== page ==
Six tips for avoiding legal fee assessments
By Paul Russell, AdvocateDaily.com Contributor
“Be careful who you take on as a client,” says Upenieks, partner with Lawrence, Lawrence, Stevenson LLP. “Listen to your instincts. If your gut is telling you not to take the client on, don’t.”
Upenieks says that lawyers who work outside the courts, such as solicitors who handle real estate or corporate law, may never have fee disputes, as it is more prevalent with litigators, especially with those who deal with family law and personal injury cases.
“In family law, each side can burn through a great deal of their financial resources during the trial, as so much hinges on ultimate success,” he says. “It’s a very emotional thing.”
Clients who feel they were overcharged for legal services can ask for a Solicitors Act assessment, a review unique to the legal profession, he says.
“This piece of legislation dates back more than 100 years,” Upenieks says. “It has been amended very little since then, so it could really use some updating.”
He offers six tips to lawyers who want to avoid these assessments.
Watch for the red flags. “If a client has changed lawyers multiple times on the same file, maybe the lawyer is not the issue,” Upenieks says. “Also, beware of clients who have lodged complaints with the Law Society of Ontario. They are probably the type of person who will never be satisfied by the quality of legal services provided.”
Another red flag is someone who demands that every step of their case be completed on an urgent basis, but on a limited budget, he says.
“When it comes to price, quality and timeliness, no one can deliver on all three at the same time,” Upenieks says. “A client who demands that should be avoided.”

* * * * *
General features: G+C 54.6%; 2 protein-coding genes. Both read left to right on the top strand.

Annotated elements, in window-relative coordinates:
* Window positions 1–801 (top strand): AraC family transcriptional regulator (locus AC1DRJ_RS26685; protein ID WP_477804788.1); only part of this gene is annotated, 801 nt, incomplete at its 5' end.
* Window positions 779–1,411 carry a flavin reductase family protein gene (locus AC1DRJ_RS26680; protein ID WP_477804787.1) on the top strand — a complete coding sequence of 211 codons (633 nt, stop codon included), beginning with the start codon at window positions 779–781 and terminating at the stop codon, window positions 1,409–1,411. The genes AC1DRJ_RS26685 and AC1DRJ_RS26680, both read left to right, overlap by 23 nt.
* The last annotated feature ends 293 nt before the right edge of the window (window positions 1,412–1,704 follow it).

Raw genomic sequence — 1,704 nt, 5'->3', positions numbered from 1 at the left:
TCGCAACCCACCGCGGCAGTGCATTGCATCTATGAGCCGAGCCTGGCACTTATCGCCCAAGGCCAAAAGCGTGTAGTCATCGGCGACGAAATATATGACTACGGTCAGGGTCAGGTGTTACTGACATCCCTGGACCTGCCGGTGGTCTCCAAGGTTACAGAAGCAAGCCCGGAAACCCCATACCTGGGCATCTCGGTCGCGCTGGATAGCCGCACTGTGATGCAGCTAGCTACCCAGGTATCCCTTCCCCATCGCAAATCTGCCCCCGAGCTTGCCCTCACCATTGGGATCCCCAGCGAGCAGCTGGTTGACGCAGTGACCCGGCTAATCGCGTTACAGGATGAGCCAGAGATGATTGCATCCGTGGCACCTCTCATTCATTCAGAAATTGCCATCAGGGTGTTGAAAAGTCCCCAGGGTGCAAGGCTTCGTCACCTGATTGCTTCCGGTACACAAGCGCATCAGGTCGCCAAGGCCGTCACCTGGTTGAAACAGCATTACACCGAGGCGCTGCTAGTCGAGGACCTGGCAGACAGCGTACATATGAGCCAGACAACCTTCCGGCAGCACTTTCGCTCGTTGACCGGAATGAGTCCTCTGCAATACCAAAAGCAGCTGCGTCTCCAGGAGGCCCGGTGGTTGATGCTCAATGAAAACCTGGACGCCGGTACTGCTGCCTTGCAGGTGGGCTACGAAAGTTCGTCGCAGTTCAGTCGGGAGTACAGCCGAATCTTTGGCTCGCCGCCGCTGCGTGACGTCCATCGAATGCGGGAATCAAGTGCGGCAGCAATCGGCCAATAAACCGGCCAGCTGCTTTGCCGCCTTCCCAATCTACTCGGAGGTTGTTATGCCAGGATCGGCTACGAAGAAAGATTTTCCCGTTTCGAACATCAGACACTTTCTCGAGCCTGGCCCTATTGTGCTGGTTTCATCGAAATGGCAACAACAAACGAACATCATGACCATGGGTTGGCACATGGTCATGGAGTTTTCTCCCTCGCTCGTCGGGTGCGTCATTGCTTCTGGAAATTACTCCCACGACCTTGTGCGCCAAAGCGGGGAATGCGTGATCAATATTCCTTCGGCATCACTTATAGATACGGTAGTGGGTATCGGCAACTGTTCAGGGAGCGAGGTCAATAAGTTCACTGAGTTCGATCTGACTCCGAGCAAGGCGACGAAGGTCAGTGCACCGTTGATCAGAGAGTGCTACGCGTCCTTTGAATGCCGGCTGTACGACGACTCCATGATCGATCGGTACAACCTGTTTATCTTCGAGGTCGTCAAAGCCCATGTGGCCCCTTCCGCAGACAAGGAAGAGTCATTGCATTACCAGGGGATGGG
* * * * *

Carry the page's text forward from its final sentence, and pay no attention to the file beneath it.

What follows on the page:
Have a retainer agreement specifying hourly rates. “Always get a retainer up front,” he says. “Even at Tim Hortons you have to pay first, and likewise, lawyers want the client paying the retainer up front, and then having it replenished as the file goes along.”
Monitor accounts receivable. “Stay on top of the billing, and don’t let it get out of hand,” Upenieks cautions. “Growing accounts receivable are sometimes an early indicator of a problem client, and often these are the clients who turn on the lawyer.”
Keep the client informed, and put everything in writing. “Advise the client, in writing, about risks, costs and likely outcome and do so on a regular basis,” he says. “If the client does not accept your recommendations and is insisting on a certain course of action, send a letter confirming your advice, their refusal to follow it, and have them sign off and return the letter to you.”
Don’t try to self-represent. If a lawyer is called for an assessment, Upenieks says that a person should seek the advice of someone who has done this type of hearing before, in the jurisdiction where it will be held. By their nature, he says these processes are different than most lawyers may be accustomed to, with unique practices and protocols.
Know the nine factors considered in an assessment. Upenieks says most Solicitors Act assessments are based on a 1985 Ontario Court of Appeal decision, which spells out nine factors to be considered.
“This case is referred to time and time again in determining what is a fair and reasonable fee,” he says, noting that the most important factor is the time appropriately expended by the solicitor. “Just because the lawyer docked 100 hours, doesn’t mean that they will be awarded their hourly rate times 100 hours,” he warns.
Upenieks says the second most crucial factor is the results achieved.
“When there is a fee dispute, you are often at opposite ends of the spectrum,” he says. “Lawyers will claim that the case was successful and that much was accomplished, despite significant hurdles and challenges, while clients will sometimes try to downplay the ultimate results, or suggest that their own contributions played a significant role in the case.
“Solicitors need to practise preventative maintenance. It’s always better to prevent the bus from falling over the cliff, than to try to fix the passengers afterwards,” Upenieks says.